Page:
Classic Interior Design Tips

With a lot of popular interior design blogs, there seems to be a huge emphasis on keeping everything modern, plain and minimalist. However, if you have an older home, minimalist and modern just isn’t going to work. We’ve lived in some gorgeous old terraced houses, which would have looked ridiculous with a modern theme.  We made the most of the sort of old ‘life is beautiful’ theme and embraced it completely. Here are my top tips for more classic interiors:

Paint Your Trim Work a Neutral, Contrasting Colour

By Home Trimwork (Own work) [CC BY 3.0 (http://creativecommons.org/licenses/by/3.0)], via Wikimedia Commons
If the trim work you have in your home is in a good condition, and you really want to accentuate it, then a contrasting, neutral shade like blue-grey can be just the ticket. Spread this throughout every room in your home, and you’ll create a sense of fluidity which will bring it all together. When there’s a contrast between the trim work, walls and ceilings, you’ll naturally draw people’s gaze upwards, making your rooms seem larger, more stately, and give the whole home more of an architectural appeal.

Cover Awkward Windows with Drapery 

Many older homes have truly beautiful windows. However, a lot of them also have some windows with a distinct, quirky style installed in awkward places. You can clean up the look subtly with some full-wall drapery, without completely blocking them out and erasing all the natural light from your rooms. If you’ve got any high, thin windows that look like they were installed as a clumsy afterthought, then some light drapes can be perfect for making the wall look softer and more polished. We don’t often think about using window shutters in UK, but it’s worth a consideration if you’re looking for classic decor with a twist –plantation shutters always look cute and quirky, whilst not looking out of place.

Mix the Past with the Present

I hate it when people own a home with a unique, rustic beauty on the exterior, and fill it with modern, minimalist design conventions which only serve to make everything appear somehow flat and cold. That’s not to say I’m opposed to modern interior design in general! However, if you’re living in an older home, I recommend mixing modern pieces with other items that feel like they fit the period of the home. If you have a Victorian or Edwardian home, for example, you could get a leather chesterfield sofa, and offset it with an ultra-modern end table lamp. This will help to tie the vintage aspects of your home to day-to-day life and draw attention to the focal points.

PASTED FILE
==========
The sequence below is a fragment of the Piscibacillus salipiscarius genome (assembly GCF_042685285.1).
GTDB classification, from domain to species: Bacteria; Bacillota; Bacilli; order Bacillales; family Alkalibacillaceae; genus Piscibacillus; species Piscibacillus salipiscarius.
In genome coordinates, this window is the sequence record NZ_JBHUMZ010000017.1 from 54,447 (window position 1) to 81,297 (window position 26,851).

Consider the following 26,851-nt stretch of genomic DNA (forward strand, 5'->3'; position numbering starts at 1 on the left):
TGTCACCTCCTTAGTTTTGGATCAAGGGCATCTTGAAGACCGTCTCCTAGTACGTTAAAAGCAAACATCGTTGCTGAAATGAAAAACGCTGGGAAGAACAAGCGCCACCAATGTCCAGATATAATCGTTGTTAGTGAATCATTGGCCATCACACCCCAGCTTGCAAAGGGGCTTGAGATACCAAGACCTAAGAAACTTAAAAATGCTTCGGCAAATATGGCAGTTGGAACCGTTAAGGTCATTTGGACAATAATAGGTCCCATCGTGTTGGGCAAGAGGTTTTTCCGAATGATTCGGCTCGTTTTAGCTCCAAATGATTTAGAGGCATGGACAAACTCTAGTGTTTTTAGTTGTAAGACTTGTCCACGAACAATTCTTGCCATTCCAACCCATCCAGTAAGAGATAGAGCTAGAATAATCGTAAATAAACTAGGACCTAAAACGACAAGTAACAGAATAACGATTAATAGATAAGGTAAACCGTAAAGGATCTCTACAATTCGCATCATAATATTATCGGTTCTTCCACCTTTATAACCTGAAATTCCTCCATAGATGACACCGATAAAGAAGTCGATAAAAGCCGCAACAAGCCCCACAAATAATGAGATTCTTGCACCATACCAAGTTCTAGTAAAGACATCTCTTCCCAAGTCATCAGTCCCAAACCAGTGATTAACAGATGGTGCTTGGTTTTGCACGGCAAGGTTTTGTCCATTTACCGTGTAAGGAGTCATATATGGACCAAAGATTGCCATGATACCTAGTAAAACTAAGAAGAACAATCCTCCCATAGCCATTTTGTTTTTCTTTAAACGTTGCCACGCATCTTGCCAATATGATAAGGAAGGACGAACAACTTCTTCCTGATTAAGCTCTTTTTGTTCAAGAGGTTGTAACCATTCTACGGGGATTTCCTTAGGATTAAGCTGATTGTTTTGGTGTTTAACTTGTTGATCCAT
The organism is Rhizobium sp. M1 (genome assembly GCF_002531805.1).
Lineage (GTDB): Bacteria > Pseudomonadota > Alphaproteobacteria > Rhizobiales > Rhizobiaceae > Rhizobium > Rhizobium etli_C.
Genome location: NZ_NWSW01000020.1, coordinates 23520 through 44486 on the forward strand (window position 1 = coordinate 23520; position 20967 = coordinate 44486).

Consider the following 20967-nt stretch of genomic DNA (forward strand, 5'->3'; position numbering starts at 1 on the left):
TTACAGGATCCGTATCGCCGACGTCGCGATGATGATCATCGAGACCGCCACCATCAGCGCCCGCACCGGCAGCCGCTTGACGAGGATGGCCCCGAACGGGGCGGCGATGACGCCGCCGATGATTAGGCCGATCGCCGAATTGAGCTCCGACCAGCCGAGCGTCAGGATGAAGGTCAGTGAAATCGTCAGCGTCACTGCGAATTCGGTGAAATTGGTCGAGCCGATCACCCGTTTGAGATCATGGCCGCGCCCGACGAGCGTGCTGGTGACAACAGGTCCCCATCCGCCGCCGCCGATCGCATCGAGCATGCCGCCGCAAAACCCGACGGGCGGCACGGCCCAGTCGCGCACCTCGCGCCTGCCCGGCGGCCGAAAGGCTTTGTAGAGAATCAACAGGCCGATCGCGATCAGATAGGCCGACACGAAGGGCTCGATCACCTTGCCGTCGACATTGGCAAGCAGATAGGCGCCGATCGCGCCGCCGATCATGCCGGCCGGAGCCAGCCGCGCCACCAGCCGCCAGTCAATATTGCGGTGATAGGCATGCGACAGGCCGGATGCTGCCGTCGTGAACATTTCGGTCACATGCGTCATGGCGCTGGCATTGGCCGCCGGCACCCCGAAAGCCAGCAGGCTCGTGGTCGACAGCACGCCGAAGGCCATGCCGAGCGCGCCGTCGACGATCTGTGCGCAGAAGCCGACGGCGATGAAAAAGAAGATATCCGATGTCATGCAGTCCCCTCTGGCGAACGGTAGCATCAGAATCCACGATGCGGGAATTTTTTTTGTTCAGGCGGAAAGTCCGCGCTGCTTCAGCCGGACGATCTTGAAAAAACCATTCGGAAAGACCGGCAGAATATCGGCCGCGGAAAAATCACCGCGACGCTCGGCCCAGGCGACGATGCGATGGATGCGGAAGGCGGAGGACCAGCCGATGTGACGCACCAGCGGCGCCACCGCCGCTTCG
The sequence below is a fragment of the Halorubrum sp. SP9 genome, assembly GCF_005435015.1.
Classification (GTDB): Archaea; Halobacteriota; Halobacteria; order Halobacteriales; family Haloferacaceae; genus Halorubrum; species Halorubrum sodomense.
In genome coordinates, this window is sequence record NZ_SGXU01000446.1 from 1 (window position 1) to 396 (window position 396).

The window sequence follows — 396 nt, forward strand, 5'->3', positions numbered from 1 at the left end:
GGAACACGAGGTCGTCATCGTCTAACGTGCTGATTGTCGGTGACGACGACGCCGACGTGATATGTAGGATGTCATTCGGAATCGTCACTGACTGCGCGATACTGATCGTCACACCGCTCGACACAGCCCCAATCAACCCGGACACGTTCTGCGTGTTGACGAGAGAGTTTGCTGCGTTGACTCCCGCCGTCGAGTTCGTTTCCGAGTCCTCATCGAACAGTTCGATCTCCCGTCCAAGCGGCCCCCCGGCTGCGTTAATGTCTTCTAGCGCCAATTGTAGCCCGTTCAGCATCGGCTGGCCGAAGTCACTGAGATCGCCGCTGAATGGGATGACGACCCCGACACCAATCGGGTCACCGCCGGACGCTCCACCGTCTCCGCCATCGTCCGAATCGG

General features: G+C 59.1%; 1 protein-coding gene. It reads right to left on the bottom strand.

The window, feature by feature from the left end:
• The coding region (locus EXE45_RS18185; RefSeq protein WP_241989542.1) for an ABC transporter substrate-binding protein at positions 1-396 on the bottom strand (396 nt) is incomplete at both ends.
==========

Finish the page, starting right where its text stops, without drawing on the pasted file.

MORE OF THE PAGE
Use Open, Airy Shelves

When you’re trying to work with the character of a vintage home, one of the biggest challenges is filling it with the practical furnishings and items that you need without suffocating the old-fashioned charm. Open, airy shelving units are often the perfect way to get around this issue. By keeping the solid structure of your shelving unit to a minimum, you’ll give yourself somewhere to display ornaments, books, and so on, all the while giving the rustic charm of the architecture some room to breathe. The gallery-like charm of many of these units will mesh well with a vintage tone, while still appearing somewhat modern.

Light it up

Period properties can often be darker – certainly the Victorian terraces we have lived in have been quite dark and at times, dingy spaces. Lighting is of utmost importance. Bright overhead ceiling lights are just not going to work in a classic style house – what you are looking is for is atmospheric and soft lighting to create a feeling of ambience. Chandelier type light fittings create a softer swathe of light in a house, casting interesting shadows, but my favourite way of lighting any house, but especially an older style one, is through candles and lamps. Big candlesticks in fireplaces, on side tables and dining tables give the house a sense of romance and grandeur whilst lamps doted about are great for when you do need that extra brightness. I’m particulaly a fan of uplights – where the light is diffused onto the ceilings, rather than a direct hit of brightness. Again, this can create some lovely shadows.

*Collaborative post

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